World Library  
Flag as Inappropriate
Email this Article
 

Odd John

Odd John
First edition cover
Author Olaf Stapledon
Country United Kingdom
Language English
Genre Science fiction novel
Published 1935 (Methuen)
Media type Print (hardback & paperback)

Odd John: A Story Between Jest and Earnest is a 1935 science fiction novel by the British author Olaf Stapledon. The novel explores the theme of the Übermensch (superman) in the character of John Wainwright, whose supernormal human mentality inevitably leads to conflict with normal human society and to the destruction of the utopian colony founded by John and other superhumans.

The novel resonates with the ideas of Friedrich Nietzsche and the work of English writer J. D. Beresford, with an allusion to Beresford's superhuman child character of Victor Stott in The Hampdenshire Wonder (1911). As the devoted narrator remarks, John does not feel obliged to observe the restricted morality of Homo sapiens. Stapledon's recurrent vision of cosmic angst – that the universe may be indifferent to intelligence, no matter how spiritually refined – also gives the story added depth. Later explorations of the theme of the superhuman and of the incompatibility of the normal with the supernormal occur in the works of Stanisław Lem, Frank Herbert, Wilmar Shiras, Robert Heinlein and Vernor Vinge, among others.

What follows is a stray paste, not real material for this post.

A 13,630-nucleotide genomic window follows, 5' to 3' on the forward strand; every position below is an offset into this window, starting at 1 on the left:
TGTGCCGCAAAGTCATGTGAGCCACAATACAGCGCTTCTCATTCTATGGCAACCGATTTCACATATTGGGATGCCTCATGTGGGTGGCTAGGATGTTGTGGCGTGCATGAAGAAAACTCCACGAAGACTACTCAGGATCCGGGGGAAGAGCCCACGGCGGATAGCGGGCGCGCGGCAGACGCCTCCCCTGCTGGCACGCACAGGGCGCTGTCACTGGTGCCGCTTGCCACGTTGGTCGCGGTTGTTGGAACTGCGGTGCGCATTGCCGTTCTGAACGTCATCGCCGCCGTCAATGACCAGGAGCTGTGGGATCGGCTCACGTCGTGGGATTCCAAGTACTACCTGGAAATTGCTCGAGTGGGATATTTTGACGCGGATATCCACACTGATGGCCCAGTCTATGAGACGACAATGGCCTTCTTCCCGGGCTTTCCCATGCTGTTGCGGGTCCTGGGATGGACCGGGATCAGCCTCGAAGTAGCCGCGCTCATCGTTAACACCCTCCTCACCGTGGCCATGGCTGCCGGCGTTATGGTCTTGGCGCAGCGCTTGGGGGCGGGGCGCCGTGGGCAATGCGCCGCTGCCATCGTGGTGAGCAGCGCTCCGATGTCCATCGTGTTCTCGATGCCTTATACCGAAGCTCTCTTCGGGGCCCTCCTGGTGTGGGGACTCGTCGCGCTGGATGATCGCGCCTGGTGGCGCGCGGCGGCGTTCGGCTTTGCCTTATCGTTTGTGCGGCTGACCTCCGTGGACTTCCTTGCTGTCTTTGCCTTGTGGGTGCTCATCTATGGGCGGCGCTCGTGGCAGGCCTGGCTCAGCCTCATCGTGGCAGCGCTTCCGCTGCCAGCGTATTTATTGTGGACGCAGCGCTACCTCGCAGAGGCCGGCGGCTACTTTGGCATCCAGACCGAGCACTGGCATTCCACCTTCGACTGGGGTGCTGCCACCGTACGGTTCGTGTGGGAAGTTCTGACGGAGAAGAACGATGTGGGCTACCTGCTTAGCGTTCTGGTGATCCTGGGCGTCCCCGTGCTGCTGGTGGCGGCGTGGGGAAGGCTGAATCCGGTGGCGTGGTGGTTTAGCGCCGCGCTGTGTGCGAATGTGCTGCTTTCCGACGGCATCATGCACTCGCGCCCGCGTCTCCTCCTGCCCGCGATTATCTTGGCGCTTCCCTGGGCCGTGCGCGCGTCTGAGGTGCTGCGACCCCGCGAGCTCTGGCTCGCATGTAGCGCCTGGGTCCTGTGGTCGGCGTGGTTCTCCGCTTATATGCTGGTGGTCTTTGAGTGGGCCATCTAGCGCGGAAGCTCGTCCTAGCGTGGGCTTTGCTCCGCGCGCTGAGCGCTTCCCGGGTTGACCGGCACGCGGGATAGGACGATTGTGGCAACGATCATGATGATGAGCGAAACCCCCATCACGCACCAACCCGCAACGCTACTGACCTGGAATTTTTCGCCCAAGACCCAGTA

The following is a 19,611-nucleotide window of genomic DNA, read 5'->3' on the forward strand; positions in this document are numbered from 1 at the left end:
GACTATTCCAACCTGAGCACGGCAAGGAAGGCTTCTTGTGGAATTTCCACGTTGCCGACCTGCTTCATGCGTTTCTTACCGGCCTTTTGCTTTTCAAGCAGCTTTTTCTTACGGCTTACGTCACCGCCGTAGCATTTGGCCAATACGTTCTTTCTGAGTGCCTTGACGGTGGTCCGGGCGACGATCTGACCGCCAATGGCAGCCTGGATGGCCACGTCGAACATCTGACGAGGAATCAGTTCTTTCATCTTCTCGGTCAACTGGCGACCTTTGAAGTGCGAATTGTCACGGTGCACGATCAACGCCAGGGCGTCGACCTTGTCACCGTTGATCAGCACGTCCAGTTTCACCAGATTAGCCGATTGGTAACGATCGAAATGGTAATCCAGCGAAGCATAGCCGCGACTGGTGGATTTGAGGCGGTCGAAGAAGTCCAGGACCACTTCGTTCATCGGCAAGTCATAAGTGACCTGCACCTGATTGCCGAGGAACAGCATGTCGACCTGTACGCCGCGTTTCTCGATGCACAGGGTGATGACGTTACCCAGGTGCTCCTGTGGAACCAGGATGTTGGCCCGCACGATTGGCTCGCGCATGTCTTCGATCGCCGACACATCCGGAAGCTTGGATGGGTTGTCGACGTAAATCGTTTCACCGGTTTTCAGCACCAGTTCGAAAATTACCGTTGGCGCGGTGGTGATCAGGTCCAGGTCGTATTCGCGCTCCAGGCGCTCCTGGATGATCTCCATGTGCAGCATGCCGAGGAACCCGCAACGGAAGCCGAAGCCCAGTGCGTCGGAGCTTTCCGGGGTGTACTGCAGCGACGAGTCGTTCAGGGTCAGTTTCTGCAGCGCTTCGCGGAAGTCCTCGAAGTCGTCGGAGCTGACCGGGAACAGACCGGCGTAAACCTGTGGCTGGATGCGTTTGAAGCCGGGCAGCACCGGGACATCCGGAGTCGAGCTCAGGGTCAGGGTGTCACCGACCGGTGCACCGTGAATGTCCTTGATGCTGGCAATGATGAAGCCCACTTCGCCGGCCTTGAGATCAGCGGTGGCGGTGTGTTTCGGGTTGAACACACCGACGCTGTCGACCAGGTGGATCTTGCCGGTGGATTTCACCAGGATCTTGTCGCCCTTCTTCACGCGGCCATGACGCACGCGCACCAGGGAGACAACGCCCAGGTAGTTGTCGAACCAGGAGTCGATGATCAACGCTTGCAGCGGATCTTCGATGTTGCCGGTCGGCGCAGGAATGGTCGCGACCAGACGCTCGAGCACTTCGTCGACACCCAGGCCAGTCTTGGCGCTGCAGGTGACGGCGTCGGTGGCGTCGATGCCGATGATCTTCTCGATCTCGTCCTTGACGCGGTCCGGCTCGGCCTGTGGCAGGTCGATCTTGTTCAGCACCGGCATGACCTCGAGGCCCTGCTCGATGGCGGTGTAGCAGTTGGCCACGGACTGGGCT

The book is mentioned by Julian May in Intervention, part of the Galactic Milieu Series. It is also responsible for coining the term "homo superior".[1][2]

Contents

  • The protagonist 1
  • Outline 2
  • Film rights 3
  • References 4

The protagonist

John is extremely intelligent, even if he is retarded in his physical development. Like Stapledon himself, he believes in communist ideas but is critical of mainstream Marxism. He is also quite vain and highly skilful in the arts of seduction. From a human viewpoint, he can be considered amoral, or perhaps following a morality beyond human understanding.

Outline

  1. John and Author. A physical description of John Wainwright.
  2. The First Phase. His parents, and his life from birth (around 1910) to five years of age. At the age of four, he learns to speak; nine months later, he learns to count. He claims to learn all of mathematics, and develops an ability to visualise n-dimensional space.